I don’t mind being right, and I don’t mind revisiting something important that I think someone might have missed the first time around.  So, here we go.  About 18 months ago, I wrote about a Character Rubric that we had developed at the high school I co-founded in 2009 in New York City.  Now, this reprise of the story is getting a surprising Singapore twist.

The original story went something like this:

The principal, the teachers, and I were troubled by some of our students’ lack of concern about their work and their behavior.  For example, they didn’t do their homework.  It wasn’t that it was too hard or that there was too much of it.  They just didn’t feel like doing it.  Our students weren’t geniuses, even though ours was an Early College high school and the students were on a fast track to graduation (in just three years instead of the traditional four).  They were average New York City kids—no better, no worse—and we all felt they could care a little more and work a little harder.

Chris Aguirre, our remarkable principal, and I came up with the idea of a checklist to assess our students’ personal traits—at least, the ones that could be displayed in school and that were important for school success.  These traits were drawn, in part, from the work of psychologists/professors Martin E.P. Seligman and Angela L. Duckworth (University of Pennsylvania) and Christopher Peterson (University of Michigan).  After working with our teachers and testing out several versions of our checklist, we came up with what we referred to as our “Character Rubric.”  It was a way for teachers to evaluate students on six important traits—traits that we all felt would make a difference in their ability to succeed in school and later in life.  As we said about our students in the introduction to our Character Rubric, “Without these character traits, all of their intellectual achievements cannot make them college ready and career ready.”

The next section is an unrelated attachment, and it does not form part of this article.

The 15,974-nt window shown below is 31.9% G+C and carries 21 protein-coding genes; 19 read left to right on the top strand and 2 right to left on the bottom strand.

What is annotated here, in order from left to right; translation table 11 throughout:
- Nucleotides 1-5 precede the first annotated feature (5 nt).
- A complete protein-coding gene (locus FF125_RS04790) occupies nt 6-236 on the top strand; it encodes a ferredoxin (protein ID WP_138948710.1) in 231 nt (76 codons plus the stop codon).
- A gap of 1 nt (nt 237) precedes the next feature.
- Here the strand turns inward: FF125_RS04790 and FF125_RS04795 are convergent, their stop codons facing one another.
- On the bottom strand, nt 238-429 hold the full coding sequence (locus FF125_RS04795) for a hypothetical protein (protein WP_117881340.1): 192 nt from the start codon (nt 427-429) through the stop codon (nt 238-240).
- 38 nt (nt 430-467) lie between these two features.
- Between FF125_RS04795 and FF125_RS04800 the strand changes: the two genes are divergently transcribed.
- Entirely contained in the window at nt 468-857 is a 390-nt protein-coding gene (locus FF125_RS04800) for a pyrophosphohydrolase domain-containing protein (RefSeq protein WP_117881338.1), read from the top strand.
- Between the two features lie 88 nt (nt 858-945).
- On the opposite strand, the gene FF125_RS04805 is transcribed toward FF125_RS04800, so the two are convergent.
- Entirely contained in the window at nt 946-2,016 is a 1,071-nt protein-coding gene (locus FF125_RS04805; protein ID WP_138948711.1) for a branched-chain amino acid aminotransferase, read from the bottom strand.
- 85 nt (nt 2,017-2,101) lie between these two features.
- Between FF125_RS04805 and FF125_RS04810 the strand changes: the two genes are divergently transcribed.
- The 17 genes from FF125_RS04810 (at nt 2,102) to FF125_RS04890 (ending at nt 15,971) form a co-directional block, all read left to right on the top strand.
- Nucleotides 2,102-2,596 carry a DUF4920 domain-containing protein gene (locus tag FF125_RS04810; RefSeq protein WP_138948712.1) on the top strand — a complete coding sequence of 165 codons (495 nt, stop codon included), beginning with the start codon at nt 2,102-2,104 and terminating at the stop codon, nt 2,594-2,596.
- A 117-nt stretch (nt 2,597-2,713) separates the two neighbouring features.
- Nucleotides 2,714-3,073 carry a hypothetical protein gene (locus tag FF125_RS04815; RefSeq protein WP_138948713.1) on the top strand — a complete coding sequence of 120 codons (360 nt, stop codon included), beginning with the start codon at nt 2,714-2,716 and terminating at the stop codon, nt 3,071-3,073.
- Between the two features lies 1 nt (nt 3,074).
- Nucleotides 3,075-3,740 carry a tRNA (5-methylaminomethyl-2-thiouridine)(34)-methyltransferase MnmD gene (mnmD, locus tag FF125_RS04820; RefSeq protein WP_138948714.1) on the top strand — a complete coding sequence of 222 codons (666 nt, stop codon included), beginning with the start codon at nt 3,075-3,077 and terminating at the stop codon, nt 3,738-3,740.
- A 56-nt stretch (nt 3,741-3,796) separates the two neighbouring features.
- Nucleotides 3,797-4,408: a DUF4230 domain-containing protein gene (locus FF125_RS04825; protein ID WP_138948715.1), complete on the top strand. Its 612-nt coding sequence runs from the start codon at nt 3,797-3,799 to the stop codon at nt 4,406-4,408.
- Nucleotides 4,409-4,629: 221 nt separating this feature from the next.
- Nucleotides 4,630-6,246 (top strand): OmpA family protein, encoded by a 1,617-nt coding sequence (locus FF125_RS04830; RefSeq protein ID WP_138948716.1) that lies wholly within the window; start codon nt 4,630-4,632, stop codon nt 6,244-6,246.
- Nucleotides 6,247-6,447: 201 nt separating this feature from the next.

Teachers rated each student twice in each semester, using a simple scale from 0 to 3 to indicate how often the student exhibited each trait:  not at all, rarely, sometimes, or usually.  We also gave teachers examples of student behaviors that defined each trait so that we could agree on what teachers were looking for when making their judgments.  For instance, “Is diligent” (our version of the now-very-popular “grit”) came with behavior examples like “Does whatever it takes to complete an assignment,” “Finishes what he or she starts,” “Keeps trying in the face of difficulty,” “Tries hard to meet the teacher’s standards,” and more.

The Character Rubric turned out to be well liked by both teachers and parents and well tolerated by students.

Fast forward to an article that I read a few days ago (reprinted by BBC News), shockingly titled “Why high-flying Singapore is scrapping grades” and written by Dr. Lim Lai Cheng.  Dr. Lim is formerly the principal of the very prestigious Raffles Institution secondary school and now the Academic Director of the Office of the Provost and the Executive Director of the Academy for Continuing Education at Singapore Management University.  Here is a little background, courtesy of Dr. Lim:

It was no accident that Singapore created one of the world’s highest performing education systems in five decades.

Reminiscent of the examinations for selecting mandarins in old China, the road to success in Singapore has always been focused on academic credentials, based on merit and allowing equal access for all.

This centralised system helped Singapore to create social cohesion, a unity of purpose among its schools and an ethos of hard work that many nations envy.

But the purpose of the education system has changed and Singapore in 2017 is no longer the fledgling state it was in 1965.

Schools have become highly stratified and competitive. More advantaged families are better able to support their children with extra lessons outside of school, such as enrichment classes in mathematics, English, dance and music.